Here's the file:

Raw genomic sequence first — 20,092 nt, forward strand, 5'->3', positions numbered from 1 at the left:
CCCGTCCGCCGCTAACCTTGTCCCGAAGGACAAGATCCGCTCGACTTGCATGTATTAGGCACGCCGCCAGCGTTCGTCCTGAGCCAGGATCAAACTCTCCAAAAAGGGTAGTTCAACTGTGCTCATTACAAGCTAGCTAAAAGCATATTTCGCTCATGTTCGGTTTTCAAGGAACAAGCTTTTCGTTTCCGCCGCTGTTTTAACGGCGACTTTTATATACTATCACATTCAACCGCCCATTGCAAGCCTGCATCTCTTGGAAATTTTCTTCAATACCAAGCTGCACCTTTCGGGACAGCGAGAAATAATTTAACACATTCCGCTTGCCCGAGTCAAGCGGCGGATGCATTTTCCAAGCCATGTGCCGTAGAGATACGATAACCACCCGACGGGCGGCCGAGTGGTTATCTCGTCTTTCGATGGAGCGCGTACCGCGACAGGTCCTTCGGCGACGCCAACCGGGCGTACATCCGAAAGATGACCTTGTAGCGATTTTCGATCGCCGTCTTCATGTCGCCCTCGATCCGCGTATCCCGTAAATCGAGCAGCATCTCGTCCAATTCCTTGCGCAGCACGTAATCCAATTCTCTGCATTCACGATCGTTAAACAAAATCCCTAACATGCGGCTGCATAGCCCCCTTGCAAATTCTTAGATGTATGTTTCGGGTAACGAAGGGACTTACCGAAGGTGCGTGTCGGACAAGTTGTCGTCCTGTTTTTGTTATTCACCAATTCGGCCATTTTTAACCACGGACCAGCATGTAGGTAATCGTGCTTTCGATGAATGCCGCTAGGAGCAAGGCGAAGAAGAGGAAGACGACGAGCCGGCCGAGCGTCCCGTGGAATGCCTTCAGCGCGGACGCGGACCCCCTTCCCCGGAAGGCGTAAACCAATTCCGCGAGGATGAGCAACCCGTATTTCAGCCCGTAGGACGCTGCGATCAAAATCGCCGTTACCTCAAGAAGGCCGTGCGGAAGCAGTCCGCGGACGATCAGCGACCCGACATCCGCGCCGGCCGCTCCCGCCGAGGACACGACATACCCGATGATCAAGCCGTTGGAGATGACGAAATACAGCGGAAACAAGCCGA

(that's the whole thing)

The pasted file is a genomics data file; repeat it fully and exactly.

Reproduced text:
Raw genomic sequence first — 20,092 nt, forward strand, 5'->3', positions numbered from 1 at the left:
CCCGTCCGCCGCTAACCTTGTCCCGAAGGACAAGATCCGCTCGACTTGCATGTATTAGGCACGCCGCCAGCGTTCGTCCTGAGCCAGGATCAAACTCTCCAAAAAGGGTAGTTCAACTGTGCTCATTACAAGCTAGCTAAAAGCATATTTCGCTCATGTTCGGTTTTCAAGGAACAAGCTTTTCGTTTCCGCCGCTGTTTTAACGGCGACTTTTATATACTATCACATTCAACCGCCCATTGCAAGCCTGCATCTCTTGGAAATTTTCTTCAATACCAAGCTGCACCTTTCGGGACAGCGAGAAATAATTTAACACATTCCGCTTGCCCGAGTCAAGCGGCGGATGCATTTTCCAAGCCATGTGCCGTAGAGATACGATAACCACCCGACGGGCGGCCGAGTGGTTATCTCGTCTTTCGATGGAGCGCGTACCGCGACAGGTCCTTCGGCGACGCCAACCGGGCGTACATCCGAAAGATGACCTTGTAGCGATTTTCGATCGCCGTCTTCATGTCGCCCTCGATCCGCGTATCCCGTAAATCGAGCAGCATCTCGTCCAATTCCTTGCGCAGCACGTAATCCAATTCTCTGCATTCACGATCGTTAAACAAAATCCCTAACATGCGGCTGCATAGCCCCCTTGCAAATTCTTAGATGTATGTTTCGGGTAACGAAGGGACTTACCGAAGGTGCGTGTCGGACAAGTTGTCGTCCTGTTTTTGTTATTCACCAATTCGGCCATTTTTAACCACGGACCAGCATGTAGGTAATCGTGCTTTCGATGAATGCCGCTAGGAGCAAGGCGAAGAAGAGGAAGACGACGAGCCGGCCGAGCGTCCCGTGGAATGCCTTCAGCGCGGACGCGGACCCCCTTCCCCGGAAGGCGTAAACCAATTCCGCGAGGATGAGCAACCCGTATTTCAGCCCGTAGGACGCTGCGATCAAAATCGCCGTTACCTCAAGAAGGCCGTGCGGAAGCAGTCCGCGGACGATCAGCGACCCGACATCCGCGCCGGCCGCTCCCGCCGAGGACACGACATACCCGATGATCAAGCCGTTGGAGATGACGAAATACAGCGGAAACAAGCCGA